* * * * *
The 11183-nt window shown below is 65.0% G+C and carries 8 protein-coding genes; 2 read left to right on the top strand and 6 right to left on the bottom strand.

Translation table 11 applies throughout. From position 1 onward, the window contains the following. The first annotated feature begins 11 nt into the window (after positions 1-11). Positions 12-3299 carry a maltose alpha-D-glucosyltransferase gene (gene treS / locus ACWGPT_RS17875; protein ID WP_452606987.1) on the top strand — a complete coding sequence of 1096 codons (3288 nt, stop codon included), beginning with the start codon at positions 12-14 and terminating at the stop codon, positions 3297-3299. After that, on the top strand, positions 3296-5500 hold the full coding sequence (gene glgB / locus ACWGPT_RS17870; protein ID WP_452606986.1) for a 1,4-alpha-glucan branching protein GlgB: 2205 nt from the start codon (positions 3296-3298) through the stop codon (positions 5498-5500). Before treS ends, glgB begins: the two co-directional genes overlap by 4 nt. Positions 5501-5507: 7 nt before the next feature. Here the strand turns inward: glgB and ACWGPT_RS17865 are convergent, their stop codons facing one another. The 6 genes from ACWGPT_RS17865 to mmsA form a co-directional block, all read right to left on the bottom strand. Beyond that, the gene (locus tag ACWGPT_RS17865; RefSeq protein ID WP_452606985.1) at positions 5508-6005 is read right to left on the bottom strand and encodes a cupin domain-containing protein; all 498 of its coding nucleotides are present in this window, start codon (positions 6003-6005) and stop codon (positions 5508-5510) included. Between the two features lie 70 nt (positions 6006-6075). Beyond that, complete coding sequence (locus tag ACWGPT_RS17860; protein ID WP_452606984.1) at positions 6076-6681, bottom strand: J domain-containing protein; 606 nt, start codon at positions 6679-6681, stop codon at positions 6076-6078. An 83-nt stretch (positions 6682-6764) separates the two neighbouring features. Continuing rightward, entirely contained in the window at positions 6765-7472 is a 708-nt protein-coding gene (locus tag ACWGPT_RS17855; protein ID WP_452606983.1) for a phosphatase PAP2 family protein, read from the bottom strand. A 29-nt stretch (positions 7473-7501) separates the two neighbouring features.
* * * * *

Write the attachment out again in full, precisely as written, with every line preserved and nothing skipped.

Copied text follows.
The 11183-nt window shown below is 65.0% G+C and carries 8 protein-coding genes; 2 read left to right on the top strand and 6 right to left on the bottom strand.

Translation table 11 applies throughout. From position 1 onward, the window contains the following. The first annotated feature begins 11 nt into the window (after positions 1-11). Positions 12-3299 carry a maltose alpha-D-glucosyltransferase gene (gene treS / locus ACWGPT_RS17875; protein ID WP_452606987.1) on the top strand — a complete coding sequence of 1096 codons (3288 nt, stop codon included), beginning with the start codon at positions 12-14 and terminating at the stop codon, positions 3297-3299. After that, on the top strand, positions 3296-5500 hold the full coding sequence (gene glgB / locus ACWGPT_RS17870; protein ID WP_452606986.1) for a 1,4-alpha-glucan branching protein GlgB: 2205 nt from the start codon (positions 3296-3298) through the stop codon (positions 5498-5500). Before treS ends, glgB begins: the two co-directional genes overlap by 4 nt. Positions 5501-5507: 7 nt before the next feature. Here the strand turns inward: glgB and ACWGPT_RS17865 are convergent, their stop codons facing one another. The 6 genes from ACWGPT_RS17865 to mmsA form a co-directional block, all read right to left on the bottom strand. Beyond that, the gene (locus tag ACWGPT_RS17865; RefSeq protein ID WP_452606985.1) at positions 5508-6005 is read right to left on the bottom strand and encodes a cupin domain-containing protein; all 498 of its coding nucleotides are present in this window, start codon (positions 6003-6005) and stop codon (positions 5508-5510) included. Between the two features lie 70 nt (positions 6006-6075). Beyond that, complete coding sequence (locus tag ACWGPT_RS17860; protein ID WP_452606984.1) at positions 6076-6681, bottom strand: J domain-containing protein; 606 nt, start codon at positions 6679-6681, stop codon at positions 6076-6078. An 83-nt stretch (positions 6682-6764) separates the two neighbouring features. Continuing rightward, entirely contained in the window at positions 6765-7472 is a 708-nt protein-coding gene (locus tag ACWGPT_RS17855; protein ID WP_452606983.1) for a phosphatase PAP2 family protein, read from the bottom strand. A 29-nt stretch (positions 7473-7501) separates the two neighbouring features.